Many spellers know the feeling all too well. You get up onstage to receive your word. The word escapes the pronouncer's mouth. You're confident that you know your word well, but you're anxious to spell because you're nervous to be in front of people. The word starts with the letter "z," which is what you have pictured in your mind to start the word, so you start spelling. "S-" Wait. That's not a z. In that moment, you know that there is no return. Despite knowing the word, you were careless enough to accidentally say the wrong letter, and now you're out, all because your nerves got the best of you. This exact situation happened to me in one bee (in fact, my first bee ever), and after that day I recognized the importance of managing nerves to avoid accidental misspeaking. With nationals coming up in less than two weeks, many top spellers are as nervous as ever, so here are a few ways to help manage your stress on and offstage during the bee.
The most important thing is to breathe consciously. Most people breathe all day every day without really thinking about it, but sometimes in an intensely nerve-inducing situation, you may find yourself short of breath. About 30 minutes before the top 10 spellers went onstage for the conclusion of the finals at the 2016 Scripps National Spelling Bee, I began hyperventilating almost uncontrollably out of fear for what was to come. I was excited, but also very, very, nervous. After that happened, I started consciously measuring the length of my breaths to keep them consistent and long so as to avoid overstressing myself.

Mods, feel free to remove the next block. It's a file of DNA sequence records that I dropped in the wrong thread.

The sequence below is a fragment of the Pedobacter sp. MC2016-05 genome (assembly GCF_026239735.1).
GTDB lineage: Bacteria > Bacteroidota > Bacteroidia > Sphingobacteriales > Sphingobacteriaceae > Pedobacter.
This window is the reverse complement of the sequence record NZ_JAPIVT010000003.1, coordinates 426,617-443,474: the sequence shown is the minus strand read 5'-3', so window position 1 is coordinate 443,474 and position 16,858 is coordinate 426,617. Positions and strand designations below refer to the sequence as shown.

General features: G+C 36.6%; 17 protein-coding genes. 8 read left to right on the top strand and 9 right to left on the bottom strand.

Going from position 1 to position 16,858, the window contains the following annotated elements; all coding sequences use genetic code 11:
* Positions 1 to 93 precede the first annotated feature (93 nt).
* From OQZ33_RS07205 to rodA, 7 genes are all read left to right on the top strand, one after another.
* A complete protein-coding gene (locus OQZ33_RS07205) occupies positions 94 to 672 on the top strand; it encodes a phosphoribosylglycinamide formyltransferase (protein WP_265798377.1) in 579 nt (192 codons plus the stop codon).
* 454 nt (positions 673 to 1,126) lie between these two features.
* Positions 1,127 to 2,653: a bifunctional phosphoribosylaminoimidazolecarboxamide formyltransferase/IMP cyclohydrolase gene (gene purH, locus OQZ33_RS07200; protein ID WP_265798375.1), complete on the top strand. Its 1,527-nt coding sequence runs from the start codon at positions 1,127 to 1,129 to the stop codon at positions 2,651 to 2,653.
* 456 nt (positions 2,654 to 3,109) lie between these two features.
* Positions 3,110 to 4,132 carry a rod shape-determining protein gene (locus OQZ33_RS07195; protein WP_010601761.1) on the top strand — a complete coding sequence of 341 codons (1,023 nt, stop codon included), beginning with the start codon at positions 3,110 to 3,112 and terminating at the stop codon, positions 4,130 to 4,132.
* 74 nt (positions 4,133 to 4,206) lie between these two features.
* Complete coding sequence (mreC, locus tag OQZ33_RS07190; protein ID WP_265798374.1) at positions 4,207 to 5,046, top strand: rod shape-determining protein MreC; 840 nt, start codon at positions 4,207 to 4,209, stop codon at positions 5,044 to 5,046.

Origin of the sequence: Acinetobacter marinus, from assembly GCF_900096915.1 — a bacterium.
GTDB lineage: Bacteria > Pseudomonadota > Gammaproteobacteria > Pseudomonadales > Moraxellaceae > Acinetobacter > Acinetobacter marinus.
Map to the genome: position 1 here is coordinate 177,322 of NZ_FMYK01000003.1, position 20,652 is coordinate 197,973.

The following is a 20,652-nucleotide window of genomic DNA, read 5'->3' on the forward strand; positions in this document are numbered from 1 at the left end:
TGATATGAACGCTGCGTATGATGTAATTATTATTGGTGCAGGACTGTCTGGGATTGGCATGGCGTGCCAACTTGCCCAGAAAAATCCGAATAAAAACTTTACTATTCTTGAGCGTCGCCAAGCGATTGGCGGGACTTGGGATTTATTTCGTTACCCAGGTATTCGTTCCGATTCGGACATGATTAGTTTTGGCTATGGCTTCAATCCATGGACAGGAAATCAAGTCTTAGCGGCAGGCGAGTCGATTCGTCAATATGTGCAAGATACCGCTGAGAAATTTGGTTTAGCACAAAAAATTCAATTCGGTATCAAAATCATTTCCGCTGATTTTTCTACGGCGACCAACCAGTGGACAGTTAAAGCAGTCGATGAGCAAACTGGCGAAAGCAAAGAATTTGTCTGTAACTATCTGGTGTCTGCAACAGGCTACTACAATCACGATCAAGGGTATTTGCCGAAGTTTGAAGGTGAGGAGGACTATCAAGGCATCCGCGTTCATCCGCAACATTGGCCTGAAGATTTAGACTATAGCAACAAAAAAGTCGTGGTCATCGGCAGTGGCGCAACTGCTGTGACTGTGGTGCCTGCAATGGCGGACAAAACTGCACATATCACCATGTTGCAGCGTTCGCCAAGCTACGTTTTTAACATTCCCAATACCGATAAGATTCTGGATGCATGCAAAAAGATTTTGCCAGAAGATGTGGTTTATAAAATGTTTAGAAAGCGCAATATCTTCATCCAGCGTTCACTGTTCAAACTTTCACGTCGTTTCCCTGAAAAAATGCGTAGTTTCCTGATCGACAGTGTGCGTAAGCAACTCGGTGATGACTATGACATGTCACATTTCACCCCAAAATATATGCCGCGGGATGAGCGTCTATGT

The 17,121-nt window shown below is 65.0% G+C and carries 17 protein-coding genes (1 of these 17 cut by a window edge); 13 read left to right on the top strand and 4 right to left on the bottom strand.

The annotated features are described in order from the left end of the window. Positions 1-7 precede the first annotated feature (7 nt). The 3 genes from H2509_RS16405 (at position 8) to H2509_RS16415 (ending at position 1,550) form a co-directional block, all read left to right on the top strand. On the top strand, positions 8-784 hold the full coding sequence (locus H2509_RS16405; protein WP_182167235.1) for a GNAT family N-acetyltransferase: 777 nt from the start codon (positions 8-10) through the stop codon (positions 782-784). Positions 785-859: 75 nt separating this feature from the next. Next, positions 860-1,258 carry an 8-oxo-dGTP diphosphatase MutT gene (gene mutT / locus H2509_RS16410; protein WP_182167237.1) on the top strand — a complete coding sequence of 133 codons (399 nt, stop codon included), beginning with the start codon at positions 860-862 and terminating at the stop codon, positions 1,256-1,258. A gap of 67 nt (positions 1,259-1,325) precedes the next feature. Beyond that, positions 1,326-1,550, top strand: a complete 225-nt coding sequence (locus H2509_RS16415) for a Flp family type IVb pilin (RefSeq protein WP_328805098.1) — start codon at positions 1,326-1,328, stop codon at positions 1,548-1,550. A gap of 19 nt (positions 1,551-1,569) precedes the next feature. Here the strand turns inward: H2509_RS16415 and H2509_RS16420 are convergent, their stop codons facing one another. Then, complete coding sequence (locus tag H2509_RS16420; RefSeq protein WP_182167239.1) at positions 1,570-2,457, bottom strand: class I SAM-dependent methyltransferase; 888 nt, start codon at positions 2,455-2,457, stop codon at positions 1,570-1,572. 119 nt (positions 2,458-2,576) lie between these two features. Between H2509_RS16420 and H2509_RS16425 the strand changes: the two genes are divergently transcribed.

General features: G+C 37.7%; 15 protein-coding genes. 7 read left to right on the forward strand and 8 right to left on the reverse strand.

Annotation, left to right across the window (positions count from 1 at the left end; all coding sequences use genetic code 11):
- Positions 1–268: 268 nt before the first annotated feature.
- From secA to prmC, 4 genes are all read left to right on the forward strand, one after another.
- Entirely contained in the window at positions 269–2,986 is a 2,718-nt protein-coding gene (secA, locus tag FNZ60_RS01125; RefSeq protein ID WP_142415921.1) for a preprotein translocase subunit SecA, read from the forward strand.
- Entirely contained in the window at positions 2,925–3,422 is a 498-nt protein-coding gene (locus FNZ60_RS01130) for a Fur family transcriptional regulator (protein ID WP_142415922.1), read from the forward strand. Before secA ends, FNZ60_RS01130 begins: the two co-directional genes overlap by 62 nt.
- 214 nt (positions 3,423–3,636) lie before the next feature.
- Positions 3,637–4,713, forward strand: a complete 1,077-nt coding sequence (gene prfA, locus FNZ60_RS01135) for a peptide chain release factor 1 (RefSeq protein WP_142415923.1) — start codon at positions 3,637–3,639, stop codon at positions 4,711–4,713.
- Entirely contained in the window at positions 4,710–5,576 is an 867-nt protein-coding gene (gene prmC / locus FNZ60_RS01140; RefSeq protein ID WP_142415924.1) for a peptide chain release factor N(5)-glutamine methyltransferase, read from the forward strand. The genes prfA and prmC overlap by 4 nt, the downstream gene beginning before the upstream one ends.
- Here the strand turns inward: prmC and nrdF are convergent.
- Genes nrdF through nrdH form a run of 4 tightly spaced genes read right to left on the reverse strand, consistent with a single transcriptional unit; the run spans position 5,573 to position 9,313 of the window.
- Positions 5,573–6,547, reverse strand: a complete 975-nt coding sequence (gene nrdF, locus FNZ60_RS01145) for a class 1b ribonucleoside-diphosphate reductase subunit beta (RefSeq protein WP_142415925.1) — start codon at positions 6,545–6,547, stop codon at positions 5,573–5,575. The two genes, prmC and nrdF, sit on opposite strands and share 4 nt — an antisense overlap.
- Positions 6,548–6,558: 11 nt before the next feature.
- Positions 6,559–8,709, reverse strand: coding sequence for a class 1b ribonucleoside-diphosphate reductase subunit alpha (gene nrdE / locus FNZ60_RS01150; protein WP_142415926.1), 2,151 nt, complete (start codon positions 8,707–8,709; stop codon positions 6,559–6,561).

A second strategy is to take it round by round. This piece of advice was given to me not long before the nighttime finals of the 2016 Scripps National Spelling Bee by the 2010 national champion Anamika Veeramani, and it is quite possibly the best piece of advice I have ever been given. When you approach the microphone to receive your word, instead of telling yourself, "I have to win," tell yourself, "I'm going to make it through this round." Thinking about the bee as a whole and putting pressure on yourself to win can be extremely stressing, which makes you more likely to spell hurriedly and say the wrong letter on accident. However, if you just think about each individual word as its own individual word instead of as a greater whole of this huge event that is causing your nervousness, you will find that it is much easier to concentrate on your word and slow down.
My last, and potentially most odd, piece of advice is to not study too much while you're there. That's not to say don't study at all--last second studying is absolutely essential and helpful to any speller wanting to do well. However, if every second of the bee when you're not onstage is spent studying, it will quite possibly stress you out even more. Give yourself a small break at some point in the few days before the bee to get your mind off of it for just a little bit. Socialize with other spellers or just take some time to relax on your own. It will help you psychologically later on during the bee.
Good luck to all 291 of you who are competing the week after next--I hope to meet you there!